I don’t have an interior decorator gene. If you ask me how to go about making a room more cozy, I would say add some lively conversation and a 12-year-old Scotch. Throw rugs, overstuffed sofas, and earth tones are all above my pay grade. However, having said that, I am intrigued that there are certain homes that just seem to have that certain cozy je ne sais quoi, and so I talked to some Vineyard decorators and architects to find out why that is.
Gil Walsh of Gil Walsh Interiors responded that a fireplace with the fire crackling, along with stacks of books and periodicals, was a good place to begin. Or, he suggested, having a pan simmering with cinnamon sticks and cloves on your cooktop, or a scented candle burning. He also suggested having fluffy carpets, billowy traverse draperies, and lots of stuffed, upholstered furniture pieces.
Lisa Pyden of Lisa Pyden Design wrote, “There’s nothing better than a crisp New England fall day, and no month that I love better than October on Martha’s Vineyard. I look forward to putting away the summer decor, and here are a few things that I like to do to transition to the fall season:
“Pillow and throw blanket changeover. Put away the fun summer colors and bring out the rich plaids, mohair fabrics, and velvet trims in neutral colors, with a good dose of plum, caramel, winter ivory, and rich gray. “Lighting can make a room feel more cozy. If a lamp has a dimmer switch, all the better. Love the warmth that low, evening lighting, in several spots, brings to a room — lightbulbs in the 2200 to 2700 Kelvin temperature scale, or dimmable LED.”
Like Gil Walsh, Pyden felt that scent can add warmth to the home, and in her case, she likes apples sliced up with butter, cinnamon, brown sugar, flour, and oatmeal — true comfort food, and let the aroma fill the house.
When I asked George Crawford of Crawford Design Associates how to make a house more cozy, he wrote, “The quick answer is ‘A few throw pillows, gingham, scented candles, and a golden retriever’ — just kidding.”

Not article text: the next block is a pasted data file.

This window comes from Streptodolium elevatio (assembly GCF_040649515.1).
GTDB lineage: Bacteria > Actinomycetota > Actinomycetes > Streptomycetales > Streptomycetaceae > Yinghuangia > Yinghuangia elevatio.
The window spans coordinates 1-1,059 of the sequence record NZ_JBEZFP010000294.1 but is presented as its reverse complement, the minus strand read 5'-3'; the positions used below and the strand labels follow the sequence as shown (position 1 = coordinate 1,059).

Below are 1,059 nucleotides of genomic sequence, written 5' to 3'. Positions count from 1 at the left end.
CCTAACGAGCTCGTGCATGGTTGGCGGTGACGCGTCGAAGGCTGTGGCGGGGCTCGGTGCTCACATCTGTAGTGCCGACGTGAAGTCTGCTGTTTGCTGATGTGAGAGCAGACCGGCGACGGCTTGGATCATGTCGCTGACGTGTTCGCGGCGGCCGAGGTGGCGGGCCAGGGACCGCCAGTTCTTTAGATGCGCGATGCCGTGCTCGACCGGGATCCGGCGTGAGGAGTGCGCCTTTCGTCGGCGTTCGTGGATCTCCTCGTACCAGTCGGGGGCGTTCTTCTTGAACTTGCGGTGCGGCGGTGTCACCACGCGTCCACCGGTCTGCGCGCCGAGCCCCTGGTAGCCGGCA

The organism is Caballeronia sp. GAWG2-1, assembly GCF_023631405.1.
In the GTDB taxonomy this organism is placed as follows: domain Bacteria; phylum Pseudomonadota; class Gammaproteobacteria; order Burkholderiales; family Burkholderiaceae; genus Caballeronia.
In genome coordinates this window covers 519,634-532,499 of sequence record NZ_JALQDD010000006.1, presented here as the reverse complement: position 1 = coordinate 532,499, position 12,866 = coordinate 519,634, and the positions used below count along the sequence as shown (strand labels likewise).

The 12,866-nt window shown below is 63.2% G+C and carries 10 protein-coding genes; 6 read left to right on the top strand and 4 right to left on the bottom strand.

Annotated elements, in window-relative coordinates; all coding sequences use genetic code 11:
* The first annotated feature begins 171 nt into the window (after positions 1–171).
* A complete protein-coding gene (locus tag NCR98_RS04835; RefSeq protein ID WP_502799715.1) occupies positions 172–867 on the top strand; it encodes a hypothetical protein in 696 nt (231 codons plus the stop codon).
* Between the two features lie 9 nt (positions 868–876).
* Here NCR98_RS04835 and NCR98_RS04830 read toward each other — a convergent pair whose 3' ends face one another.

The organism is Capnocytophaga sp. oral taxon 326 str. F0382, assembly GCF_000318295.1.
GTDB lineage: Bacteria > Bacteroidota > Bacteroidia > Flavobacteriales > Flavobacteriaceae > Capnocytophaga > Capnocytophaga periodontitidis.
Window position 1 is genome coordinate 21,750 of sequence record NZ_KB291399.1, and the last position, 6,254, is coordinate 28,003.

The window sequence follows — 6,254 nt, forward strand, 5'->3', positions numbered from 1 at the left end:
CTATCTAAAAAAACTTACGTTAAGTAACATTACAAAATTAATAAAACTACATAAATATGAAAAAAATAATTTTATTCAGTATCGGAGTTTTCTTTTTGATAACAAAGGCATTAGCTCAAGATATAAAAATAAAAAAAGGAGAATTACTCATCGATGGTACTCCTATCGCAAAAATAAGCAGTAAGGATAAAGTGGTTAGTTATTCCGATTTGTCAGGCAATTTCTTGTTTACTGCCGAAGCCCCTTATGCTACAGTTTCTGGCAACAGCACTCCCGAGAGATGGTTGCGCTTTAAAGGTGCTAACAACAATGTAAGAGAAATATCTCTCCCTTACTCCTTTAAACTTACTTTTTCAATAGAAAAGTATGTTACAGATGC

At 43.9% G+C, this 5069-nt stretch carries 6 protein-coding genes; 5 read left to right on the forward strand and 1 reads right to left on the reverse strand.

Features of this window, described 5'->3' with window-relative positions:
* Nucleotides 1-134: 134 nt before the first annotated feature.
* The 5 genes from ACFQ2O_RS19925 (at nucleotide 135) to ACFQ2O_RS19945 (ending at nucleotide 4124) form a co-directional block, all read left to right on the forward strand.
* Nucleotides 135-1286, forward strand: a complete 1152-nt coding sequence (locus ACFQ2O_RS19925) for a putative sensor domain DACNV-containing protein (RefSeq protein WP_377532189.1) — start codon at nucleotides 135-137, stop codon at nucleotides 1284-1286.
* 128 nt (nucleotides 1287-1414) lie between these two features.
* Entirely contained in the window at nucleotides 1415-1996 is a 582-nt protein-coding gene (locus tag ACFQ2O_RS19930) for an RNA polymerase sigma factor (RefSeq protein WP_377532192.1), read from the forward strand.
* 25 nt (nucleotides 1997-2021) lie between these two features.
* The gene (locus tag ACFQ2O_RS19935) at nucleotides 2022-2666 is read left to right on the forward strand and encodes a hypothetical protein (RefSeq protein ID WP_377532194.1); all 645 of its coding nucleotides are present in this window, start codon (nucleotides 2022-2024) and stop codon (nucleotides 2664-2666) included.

He went on to say, “If there are larger spaces, then provide corners, nooks, or seating arrangements for more intimate gatherings. Bay windows and window seats are good for cozy. Spaces that can connect to the out-of-doors, visually or directly, tend to be cozier.
“Use of natural materials like wood and stone help, and materials that wear and age well also help with coziness; materials that tell a story, that we can relate to as humans, materials that are in scale with us.
“Lighting is also key. Provide enough general lighting that can be brightened for cleaning and looking for a lost part or puzzle piece, or dimmed for quieter times and to allow natural light to be the dominant feature. Lighting that reflects off of a wall or ceiling surface is good as ambient lighting, with task lighting where needed. Whatever the lighting, it should be toward the warm end of the lighting spectrum.
“Surrounding oneself with objects or collections that make you feel comfortable or that say something about who you are can also help; not too much of any one thing, but enough.
“Finally, keep it simple, don’t try to do too much in a single space or home; it’s a balancing act, and there are no rules.”
Julie Robinson of Julie Robinson Interiors wrote that creating comfort is surrounding yourself with colors, textures, and things that make you feel good.
“You can make your home more comfortable by using colors you like, or that make you feel more relaxed. Choose warmer colors (yellows, oranges, and reds) or earthier colors (browns and greens) during the autumn or winter, to counteract the colder outside temperatures or if you’re feeling gloomy. Small changes count: Add or change the pillows on your furniture to reflect these ideas. If you’re aiming for bigger changes, paint your walls.
“You want a comfortable chair that you can sit on to watch TV, with good lighting in case you’d like to read. Or a sofa that you can curl up on. Add a throw in a color you like, or in a fabric that makes you feel cozy.
“If you don’t have window treatments, add shades or curtains on windows so that you can close down at night, avoiding the black holes of windows reflecting the dark outside. To close a pair of drapes or blinds makes for an immediately cozier feel. If your room is very busy with pattern, choose a plain window treatment, as it will calm the busier surroundings, creating a comfortable balance.
“Decorate with art that moves you, and photos of those you love.”
So I’m starting to see that creating a cozy, more comfortable home is part a function of furniture, accessories, and design, part a function of atmospherics, like surrounding yourself with pictures of loved ones — or I might add, great conversation and a fine Scotch. Maybe I wasn’t so far off after all.